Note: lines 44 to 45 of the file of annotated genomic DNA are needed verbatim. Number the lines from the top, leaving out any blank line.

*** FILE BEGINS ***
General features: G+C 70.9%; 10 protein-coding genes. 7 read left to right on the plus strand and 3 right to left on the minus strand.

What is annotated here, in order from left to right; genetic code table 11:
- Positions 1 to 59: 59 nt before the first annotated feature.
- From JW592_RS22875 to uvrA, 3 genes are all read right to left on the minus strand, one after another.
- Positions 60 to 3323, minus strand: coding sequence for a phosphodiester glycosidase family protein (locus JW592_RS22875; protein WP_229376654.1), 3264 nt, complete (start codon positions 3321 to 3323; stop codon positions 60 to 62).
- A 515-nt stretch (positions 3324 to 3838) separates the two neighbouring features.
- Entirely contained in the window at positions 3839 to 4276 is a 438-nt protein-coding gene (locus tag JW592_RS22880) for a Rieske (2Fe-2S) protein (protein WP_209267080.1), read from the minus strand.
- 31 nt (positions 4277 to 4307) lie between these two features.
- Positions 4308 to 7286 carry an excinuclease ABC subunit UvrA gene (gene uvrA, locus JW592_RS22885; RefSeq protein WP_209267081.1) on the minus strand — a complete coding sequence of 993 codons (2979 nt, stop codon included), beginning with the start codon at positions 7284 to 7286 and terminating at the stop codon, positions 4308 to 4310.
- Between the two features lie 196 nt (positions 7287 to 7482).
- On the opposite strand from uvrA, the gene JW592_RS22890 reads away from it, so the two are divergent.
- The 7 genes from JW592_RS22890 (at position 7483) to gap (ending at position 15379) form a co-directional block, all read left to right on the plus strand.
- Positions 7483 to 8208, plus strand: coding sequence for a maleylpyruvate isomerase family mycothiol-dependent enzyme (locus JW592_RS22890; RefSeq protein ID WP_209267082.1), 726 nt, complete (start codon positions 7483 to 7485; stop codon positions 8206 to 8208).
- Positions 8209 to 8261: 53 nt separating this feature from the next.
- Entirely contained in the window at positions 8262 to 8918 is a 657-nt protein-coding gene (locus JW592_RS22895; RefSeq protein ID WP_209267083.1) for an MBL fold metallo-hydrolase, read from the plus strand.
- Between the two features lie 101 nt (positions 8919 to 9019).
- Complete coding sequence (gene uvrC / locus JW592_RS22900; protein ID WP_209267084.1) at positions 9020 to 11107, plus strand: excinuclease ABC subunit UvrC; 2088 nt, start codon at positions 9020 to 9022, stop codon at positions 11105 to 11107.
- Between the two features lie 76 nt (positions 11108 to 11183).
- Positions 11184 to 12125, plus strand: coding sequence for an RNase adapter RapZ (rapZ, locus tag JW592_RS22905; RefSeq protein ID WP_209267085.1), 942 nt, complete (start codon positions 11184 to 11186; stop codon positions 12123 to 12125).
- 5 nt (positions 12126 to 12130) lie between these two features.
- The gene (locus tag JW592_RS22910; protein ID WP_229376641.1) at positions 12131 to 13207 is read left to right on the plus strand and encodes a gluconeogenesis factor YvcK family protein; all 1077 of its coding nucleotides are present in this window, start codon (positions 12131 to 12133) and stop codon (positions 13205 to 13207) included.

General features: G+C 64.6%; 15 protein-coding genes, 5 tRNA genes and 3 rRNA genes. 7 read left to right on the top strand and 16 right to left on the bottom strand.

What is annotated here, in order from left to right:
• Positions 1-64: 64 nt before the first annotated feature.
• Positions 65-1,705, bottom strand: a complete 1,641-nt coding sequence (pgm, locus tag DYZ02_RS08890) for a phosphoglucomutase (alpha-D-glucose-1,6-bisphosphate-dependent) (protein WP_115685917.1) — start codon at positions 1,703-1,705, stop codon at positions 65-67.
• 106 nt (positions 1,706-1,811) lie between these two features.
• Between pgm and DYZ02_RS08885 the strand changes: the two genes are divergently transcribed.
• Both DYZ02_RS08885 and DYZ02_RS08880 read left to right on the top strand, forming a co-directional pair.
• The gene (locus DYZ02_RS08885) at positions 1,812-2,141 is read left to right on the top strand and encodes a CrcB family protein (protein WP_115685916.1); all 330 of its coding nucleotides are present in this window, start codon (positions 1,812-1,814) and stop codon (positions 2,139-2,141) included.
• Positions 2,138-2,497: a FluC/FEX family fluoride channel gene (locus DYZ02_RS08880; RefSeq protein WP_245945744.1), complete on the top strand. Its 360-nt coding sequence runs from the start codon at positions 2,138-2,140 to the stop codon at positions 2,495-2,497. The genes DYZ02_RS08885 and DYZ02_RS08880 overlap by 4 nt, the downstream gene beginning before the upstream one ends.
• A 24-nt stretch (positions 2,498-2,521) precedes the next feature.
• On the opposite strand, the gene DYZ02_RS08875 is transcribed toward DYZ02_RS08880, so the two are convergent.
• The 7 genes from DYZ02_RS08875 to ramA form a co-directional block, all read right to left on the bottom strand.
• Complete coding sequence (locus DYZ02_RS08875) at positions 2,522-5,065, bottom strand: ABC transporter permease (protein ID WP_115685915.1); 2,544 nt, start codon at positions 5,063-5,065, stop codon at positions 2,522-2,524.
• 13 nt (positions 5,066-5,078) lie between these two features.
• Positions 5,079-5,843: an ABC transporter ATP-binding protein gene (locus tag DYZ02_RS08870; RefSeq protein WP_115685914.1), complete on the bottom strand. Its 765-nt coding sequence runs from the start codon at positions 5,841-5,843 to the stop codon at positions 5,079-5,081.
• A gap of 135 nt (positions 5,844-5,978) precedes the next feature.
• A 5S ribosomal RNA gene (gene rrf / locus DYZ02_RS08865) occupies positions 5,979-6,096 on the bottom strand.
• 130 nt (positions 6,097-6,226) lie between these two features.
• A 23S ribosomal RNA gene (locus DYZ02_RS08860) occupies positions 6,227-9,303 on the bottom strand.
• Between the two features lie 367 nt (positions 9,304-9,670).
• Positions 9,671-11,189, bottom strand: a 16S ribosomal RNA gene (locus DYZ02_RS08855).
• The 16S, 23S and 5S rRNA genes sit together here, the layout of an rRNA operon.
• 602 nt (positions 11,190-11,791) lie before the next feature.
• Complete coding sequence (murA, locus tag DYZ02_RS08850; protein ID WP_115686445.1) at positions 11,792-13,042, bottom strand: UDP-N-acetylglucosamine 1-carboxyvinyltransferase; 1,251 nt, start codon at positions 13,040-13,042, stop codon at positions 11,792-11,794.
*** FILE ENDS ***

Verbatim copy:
• 602 nt (positions 11,190-11,791) lie before the next feature.
• Complete coding sequence (murA, locus tag DYZ02_RS08850; protein ID WP_115686445.1) at positions 11,792-13,042, bottom strand: UDP-N-acetylglucosamine 1-carboxyvinyltransferase; 1,251 nt, start codon at positions 13,040-13,042, stop codon at positions 11,792-11,794.